Before The Driskill Grill opened in the Driskill Hotel in 1999, the space was home to The Driskill Dining Room (opened in 1929), which served dishes like broiled sirloin of Kansas City beef for just $1.10 in 1940. These days, a 23-oz. Kansas City strip for two will run you $121 — but remember it's Ranger Cattle aged for a minimum of 50 days in the restaurant's temperature- and humidity-controlled dry-aging room. Diners can gussy up their steak (not that it needs it) with sauces like bacon-date jam and bone-marrow aïoli, and enjoy seasonal sides like local okra with heirloom tomato and chorizo or English pea risotto with Parmesan and lemon.
604 Brazos St.; 512-439-1234
Bones, Atlanta, GA
If you're in the mood for an expense-account kind of experience, Bones, open since 1979 in Atlanta's tony Buckhead neighborhood, should top your list. This masculine chophouse excels at all the standards, from porterhouse to rib-eye, but it's not just about the steak here. The chummy service staff is legendary — many with decades-long tenures — the Mountain High Pie is an iconic dessert and the mind-boggling wine list just as renowned. Looking for something more relaxed? A lunchtime burger at the bar is a Buckhead tradition.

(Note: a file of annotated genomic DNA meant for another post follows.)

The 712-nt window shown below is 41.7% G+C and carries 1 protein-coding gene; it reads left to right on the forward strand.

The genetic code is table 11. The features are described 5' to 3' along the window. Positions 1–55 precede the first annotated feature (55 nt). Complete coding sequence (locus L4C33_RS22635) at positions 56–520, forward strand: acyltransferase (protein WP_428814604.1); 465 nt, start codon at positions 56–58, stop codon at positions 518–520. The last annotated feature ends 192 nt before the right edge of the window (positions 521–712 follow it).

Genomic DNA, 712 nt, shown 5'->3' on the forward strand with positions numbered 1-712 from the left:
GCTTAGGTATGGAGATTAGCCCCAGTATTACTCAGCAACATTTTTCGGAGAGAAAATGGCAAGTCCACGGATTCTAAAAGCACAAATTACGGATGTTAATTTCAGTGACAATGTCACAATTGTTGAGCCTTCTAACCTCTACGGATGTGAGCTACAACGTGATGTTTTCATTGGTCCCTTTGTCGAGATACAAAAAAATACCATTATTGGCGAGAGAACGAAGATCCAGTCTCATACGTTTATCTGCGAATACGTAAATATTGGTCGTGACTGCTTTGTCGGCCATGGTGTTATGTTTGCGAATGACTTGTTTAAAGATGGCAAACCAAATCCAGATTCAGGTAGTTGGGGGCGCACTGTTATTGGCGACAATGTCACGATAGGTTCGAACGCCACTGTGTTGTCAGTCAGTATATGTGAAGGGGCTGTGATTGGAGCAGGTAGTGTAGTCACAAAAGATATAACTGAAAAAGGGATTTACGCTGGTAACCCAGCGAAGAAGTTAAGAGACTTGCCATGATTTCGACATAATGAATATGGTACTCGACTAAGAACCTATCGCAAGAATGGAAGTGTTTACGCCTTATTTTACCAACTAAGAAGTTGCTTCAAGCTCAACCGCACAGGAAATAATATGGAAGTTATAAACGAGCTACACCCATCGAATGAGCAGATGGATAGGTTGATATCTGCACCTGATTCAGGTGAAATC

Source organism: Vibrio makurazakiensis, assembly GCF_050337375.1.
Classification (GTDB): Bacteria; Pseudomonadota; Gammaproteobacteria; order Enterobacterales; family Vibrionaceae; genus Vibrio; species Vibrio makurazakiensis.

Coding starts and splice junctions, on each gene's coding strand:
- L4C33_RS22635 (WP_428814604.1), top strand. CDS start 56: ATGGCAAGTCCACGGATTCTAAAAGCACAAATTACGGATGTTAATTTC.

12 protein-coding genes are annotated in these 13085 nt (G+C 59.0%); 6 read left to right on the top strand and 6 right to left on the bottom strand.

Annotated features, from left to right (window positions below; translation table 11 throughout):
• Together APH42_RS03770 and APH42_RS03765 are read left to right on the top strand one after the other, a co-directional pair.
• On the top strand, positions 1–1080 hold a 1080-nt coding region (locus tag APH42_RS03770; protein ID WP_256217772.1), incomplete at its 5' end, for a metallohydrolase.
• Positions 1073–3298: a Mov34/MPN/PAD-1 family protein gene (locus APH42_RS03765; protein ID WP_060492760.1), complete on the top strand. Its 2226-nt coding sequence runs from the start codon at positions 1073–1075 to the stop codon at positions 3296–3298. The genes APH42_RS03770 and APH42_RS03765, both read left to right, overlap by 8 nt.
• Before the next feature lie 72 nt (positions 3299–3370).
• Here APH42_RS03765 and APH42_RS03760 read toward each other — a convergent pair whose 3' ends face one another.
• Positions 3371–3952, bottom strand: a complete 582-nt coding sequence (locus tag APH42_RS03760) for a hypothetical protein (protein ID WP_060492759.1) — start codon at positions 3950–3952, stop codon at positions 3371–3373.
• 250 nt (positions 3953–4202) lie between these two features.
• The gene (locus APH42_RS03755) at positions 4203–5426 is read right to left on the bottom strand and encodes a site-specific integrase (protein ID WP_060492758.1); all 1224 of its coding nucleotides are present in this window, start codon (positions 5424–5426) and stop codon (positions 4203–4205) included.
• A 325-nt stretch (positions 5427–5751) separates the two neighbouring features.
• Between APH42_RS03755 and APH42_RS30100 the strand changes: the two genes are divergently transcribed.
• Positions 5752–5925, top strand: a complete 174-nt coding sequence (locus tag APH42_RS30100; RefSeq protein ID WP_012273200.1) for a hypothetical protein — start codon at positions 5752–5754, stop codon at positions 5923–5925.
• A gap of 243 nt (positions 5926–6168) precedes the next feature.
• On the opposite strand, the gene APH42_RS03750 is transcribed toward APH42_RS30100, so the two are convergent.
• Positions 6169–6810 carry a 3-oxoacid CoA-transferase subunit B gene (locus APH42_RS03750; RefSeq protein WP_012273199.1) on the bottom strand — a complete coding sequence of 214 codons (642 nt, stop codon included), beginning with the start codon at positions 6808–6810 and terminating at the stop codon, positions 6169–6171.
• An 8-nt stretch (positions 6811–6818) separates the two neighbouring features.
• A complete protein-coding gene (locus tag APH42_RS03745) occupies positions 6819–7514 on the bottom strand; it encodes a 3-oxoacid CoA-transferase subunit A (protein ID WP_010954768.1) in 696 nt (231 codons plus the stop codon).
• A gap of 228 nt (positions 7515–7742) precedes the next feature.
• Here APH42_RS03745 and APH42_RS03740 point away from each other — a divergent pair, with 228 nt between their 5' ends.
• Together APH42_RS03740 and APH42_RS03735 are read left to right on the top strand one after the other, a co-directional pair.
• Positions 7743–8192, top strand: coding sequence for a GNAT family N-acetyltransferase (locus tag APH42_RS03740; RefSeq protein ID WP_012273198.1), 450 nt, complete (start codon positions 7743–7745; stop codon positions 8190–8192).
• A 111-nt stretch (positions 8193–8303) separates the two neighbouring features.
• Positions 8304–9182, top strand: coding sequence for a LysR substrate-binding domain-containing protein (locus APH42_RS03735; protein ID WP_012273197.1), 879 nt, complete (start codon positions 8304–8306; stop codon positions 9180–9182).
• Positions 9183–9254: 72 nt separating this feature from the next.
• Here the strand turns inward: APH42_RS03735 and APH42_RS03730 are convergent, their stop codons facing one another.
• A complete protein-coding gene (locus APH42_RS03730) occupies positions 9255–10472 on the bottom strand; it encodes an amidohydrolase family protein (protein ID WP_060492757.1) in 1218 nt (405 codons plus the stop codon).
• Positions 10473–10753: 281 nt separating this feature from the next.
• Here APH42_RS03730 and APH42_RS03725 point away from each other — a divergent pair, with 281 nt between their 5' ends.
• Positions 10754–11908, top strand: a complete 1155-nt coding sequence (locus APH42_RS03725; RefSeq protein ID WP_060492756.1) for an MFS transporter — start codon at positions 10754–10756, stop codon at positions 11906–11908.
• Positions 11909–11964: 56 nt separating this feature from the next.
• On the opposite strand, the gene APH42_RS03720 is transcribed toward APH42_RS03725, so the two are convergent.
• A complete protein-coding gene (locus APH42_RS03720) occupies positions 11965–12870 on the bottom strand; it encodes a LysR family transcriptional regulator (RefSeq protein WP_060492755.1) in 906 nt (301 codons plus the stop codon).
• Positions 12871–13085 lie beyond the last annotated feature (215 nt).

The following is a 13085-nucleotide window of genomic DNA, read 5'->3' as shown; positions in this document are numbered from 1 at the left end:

3130 Piedmont Rd. NE; 404-237-2663
Gene & Georgetti, Chicago, IL
Serving Chicago since 1941, this River North steakhouse has always been a place to see and be seen — and it remains so today. The beef is tender and flavorful; the Italian fare just as hearty; and the cocktails just as stiff. Bonus points for the ogle-worthy crowd, which includes politicians and Windy City elite.
500 North Franklin Street; 312-527-3718
Pappas Bros., three locations
Texas is known for its beef and Pappas Bros. is the ultimate steak experience in the Lone Star State. The three restaurants — one in Dallas and two in Houston — possess all the hallmarks of big doins': masculine decor, a biblical wine list and impeccable service. But it’s not just for show. The aged in-house meats are just as good as you’d hope. Don't miss the chilled seafood tower either.
10477 Lombardy Lane, Dallas; 214-366-2000
5839 Westheimer Rd. Houston; 713-780-7352
1200 McKinney St., Houston; 713-658-1995
Alfred's, San Francisco, CA
Approaching its 90th birthday, this iconic FiDi steakhouse received a much-needed menu and decor revamp last year thanks to its new owners, Daniel Patterson's DPG group. Now it feels both historic and fresh, balancing classic dry-aged steaks from the mesquite grill and oysters Rockefeller with carrots cooked in aged beef fat or smoked steelhead trout on toast. The gorgeous atmosphere features throwback bright red booths and crystal chandeliers, with contemporary touches like Bay Area photography. Note that the restaurant suffered a fire in the spring and expects to reopen mid June.
659 Merchant St.; 415-781-7058